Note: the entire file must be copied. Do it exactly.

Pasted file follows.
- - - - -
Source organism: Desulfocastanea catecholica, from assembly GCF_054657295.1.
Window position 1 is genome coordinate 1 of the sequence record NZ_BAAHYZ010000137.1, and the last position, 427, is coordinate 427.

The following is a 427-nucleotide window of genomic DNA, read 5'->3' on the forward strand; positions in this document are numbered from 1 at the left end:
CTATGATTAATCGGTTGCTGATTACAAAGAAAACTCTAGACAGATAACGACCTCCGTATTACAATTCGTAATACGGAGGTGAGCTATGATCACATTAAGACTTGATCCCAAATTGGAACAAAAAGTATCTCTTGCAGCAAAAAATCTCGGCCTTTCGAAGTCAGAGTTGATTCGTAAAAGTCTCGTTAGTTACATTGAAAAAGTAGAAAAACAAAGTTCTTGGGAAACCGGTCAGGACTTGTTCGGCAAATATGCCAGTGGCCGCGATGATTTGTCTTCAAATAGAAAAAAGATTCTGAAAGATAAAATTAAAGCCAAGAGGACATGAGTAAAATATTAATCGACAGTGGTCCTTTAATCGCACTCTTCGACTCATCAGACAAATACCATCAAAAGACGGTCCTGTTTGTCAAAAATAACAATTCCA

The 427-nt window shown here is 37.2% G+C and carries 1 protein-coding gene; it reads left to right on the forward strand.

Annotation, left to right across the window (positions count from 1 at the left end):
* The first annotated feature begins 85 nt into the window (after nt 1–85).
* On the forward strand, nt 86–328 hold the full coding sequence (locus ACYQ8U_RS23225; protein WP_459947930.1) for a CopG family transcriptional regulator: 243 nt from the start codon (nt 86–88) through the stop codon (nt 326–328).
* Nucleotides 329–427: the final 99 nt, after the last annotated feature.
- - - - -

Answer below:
Source organism: Desulfocastanea catecholica, from assembly GCF_054657295.1.
Window position 1 is genome coordinate 1 of the sequence record NZ_BAAHYZ010000137.1, and the last position, 427, is coordinate 427.

The following is a 427-nucleotide window of genomic DNA, read 5'->3' on the forward strand; positions in this document are numbered from 1 at the left end:
CTATGATTAATCGGTTGCTGATTACAAAGAAAACTCTAGACAGATAACGACCTCCGTATTACAATTCGTAATACGGAGGTGAGCTATGATCACATTAAGACTTGATCCCAAATTGGAACAAAAAGTATCTCTTGCAGCAAAAAATCTCGGCCTTTCGAAGTCAGAGTTGATTCGTAAAAGTCTCGTTAGTTACATTGAAAAAGTAGAAAAACAAAGTTCTTGGGAAACCGGTCAGGACTTGTTCGGCAAATATGCCAGTGGCCGCGATGATTTGTCTTCAAATAGAAAAAAGATTCTGAAAGATAAAATTAAAGCCAAGAGGACATGAGTAAAATATTAATCGACAGTGGTCCTTTAATCGCACTCTTCGACTCATCAGACAAATACCATCAAAAGACGGTCCTGTTTGTCAAAAATAACAATTCCA

The 427-nt window shown here is 37.2% G+C and carries 1 protein-coding gene; it reads left to right on the forward strand.

Annotation, left to right across the window (positions count from 1 at the left end):
* The first annotated feature begins 85 nt into the window (after nt 1–85).
* On the forward strand, nt 86–328 hold the full coding sequence (locus ACYQ8U_RS23225; protein WP_459947930.1) for a CopG family transcriptional regulator: 243 nt from the start codon (nt 86–88) through the stop codon (nt 326–328).
* Nucleotides 329–427: the final 99 nt, after the last annotated feature.